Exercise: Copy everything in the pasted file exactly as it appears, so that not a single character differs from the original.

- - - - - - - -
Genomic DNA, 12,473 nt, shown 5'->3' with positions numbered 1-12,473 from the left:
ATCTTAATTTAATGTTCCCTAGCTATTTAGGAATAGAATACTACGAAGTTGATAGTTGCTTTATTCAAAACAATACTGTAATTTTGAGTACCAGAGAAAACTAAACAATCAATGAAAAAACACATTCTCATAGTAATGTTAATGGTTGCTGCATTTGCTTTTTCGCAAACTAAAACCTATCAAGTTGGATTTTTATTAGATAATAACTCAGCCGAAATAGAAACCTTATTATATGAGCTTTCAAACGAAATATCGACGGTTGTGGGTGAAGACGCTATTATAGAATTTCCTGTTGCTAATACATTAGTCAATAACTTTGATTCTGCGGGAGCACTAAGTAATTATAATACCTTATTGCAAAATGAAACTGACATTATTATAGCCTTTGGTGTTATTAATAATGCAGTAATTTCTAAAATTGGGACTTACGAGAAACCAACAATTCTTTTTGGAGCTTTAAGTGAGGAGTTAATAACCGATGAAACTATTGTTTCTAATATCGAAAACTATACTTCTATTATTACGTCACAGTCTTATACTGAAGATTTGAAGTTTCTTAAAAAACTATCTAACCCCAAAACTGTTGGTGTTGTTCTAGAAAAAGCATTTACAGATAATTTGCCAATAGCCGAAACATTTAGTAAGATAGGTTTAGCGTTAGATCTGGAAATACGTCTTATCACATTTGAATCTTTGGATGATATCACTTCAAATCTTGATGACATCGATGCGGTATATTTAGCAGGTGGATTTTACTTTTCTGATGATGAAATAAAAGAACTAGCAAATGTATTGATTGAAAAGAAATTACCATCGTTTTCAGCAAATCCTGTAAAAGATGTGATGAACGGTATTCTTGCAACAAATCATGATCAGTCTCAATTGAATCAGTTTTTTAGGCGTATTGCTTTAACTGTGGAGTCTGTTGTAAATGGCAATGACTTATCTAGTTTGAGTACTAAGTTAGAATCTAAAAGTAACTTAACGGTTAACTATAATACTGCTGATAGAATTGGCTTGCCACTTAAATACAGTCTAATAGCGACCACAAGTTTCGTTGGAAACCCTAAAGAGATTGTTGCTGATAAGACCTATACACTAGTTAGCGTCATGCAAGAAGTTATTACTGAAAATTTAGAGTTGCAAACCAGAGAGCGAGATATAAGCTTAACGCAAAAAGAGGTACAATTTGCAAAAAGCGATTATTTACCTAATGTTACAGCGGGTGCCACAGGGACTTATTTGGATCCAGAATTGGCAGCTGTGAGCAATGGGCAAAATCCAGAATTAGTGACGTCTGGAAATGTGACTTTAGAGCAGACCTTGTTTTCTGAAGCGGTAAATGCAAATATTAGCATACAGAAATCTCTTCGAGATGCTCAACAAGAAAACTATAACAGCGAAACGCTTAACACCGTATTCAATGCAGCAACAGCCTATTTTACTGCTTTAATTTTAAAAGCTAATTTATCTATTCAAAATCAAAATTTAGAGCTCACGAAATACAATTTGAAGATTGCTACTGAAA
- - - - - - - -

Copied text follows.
Genomic DNA, 12,473 nt, shown 5'->3' with positions numbered 1-12,473 from the left:
ATCTTAATTTAATGTTCCCTAGCTATTTAGGAATAGAATACTACGAAGTTGATAGTTGCTTTATTCAAAACAATACTGTAATTTTGAGTACCAGAGAAAACTAAACAATCAATGAAAAAACACATTCTCATAGTAATGTTAATGGTTGCTGCATTTGCTTTTTCGCAAACTAAAACCTATCAAGTTGGATTTTTATTAGATAATAACTCAGCCGAAATAGAAACCTTATTATATGAGCTTTCAAACGAAATATCGACGGTTGTGGGTGAAGACGCTATTATAGAATTTCCTGTTGCTAATACATTAGTCAATAACTTTGATTCTGCGGGAGCACTAAGTAATTATAATACCTTATTGCAAAATGAAACTGACATTATTATAGCCTTTGGTGTTATTAATAATGCAGTAATTTCTAAAATTGGGACTTACGAGAAACCAACAATTCTTTTTGGAGCTTTAAGTGAGGAGTTAATAACCGATGAAACTATTGTTTCTAATATCGAAAACTATACTTCTATTATTACGTCACAGTCTTATACTGAAGATTTGAAGTTTCTTAAAAAACTATCTAACCCCAAAACTGTTGGTGTTGTTCTAGAAAAAGCATTTACAGATAATTTGCCAATAGCCGAAACATTTAGTAAGATAGGTTTAGCGTTAGATCTGGAAATACGTCTTATCACATTTGAATCTTTGGATGATATCACTTCAAATCTTGATGACATCGATGCGGTATATTTAGCAGGTGGATTTTACTTTTCTGATGATGAAATAAAAGAACTAGCAAATGTATTGATTGAAAAGAAATTACCATCGTTTTCAGCAAATCCTGTAAAAGATGTGATGAACGGTATTCTTGCAACAAATCATGATCAGTCTCAATTGAATCAGTTTTTTAGGCGTATTGCTTTAACTGTGGAGTCTGTTGTAAATGGCAATGACTTATCTAGTTTGAGTACTAAGTTAGAATCTAAAAGTAACTTAACGGTTAACTATAATACTGCTGATAGAATTGGCTTGCCACTTAAATACAGTCTAATAGCGACCACAAGTTTCGTTGGAAACCCTAAAGAGATTGTTGCTGATAAGACCTATACACTAGTTAGCGTCATGCAAGAAGTTATTACTGAAAATTTAGAGTTGCAAACCAGAGAGCGAGATATAAGCTTAACGCAAAAAGAGGTACAATTTGCAAAAAGCGATTATTTACCTAATGTTACAGCGGGTGCCACAGGGACTTATTTGGATCCAGAATTGGCAGCTGTGAGCAATGGGCAAAATCCAGAATTAGTGACGTCTGGAAATGTGACTTTAGAGCAGACCTTGTTTTCTGAAGCGGTAAATGCAAATATTAGCATACAGAAATCTCTTCGAGATGCTCAACAAGAAAACTATAACAGCGAAACGCTTAACACCGTATTCAATGCAGCAACAGCCTATTTTACTGCTTTAATTTTAAAAGCTAATTTATCTATTCAAAATCAAAATTTAGAGCTCACGAAATACAATTTGAAGATTGCTACTGAAA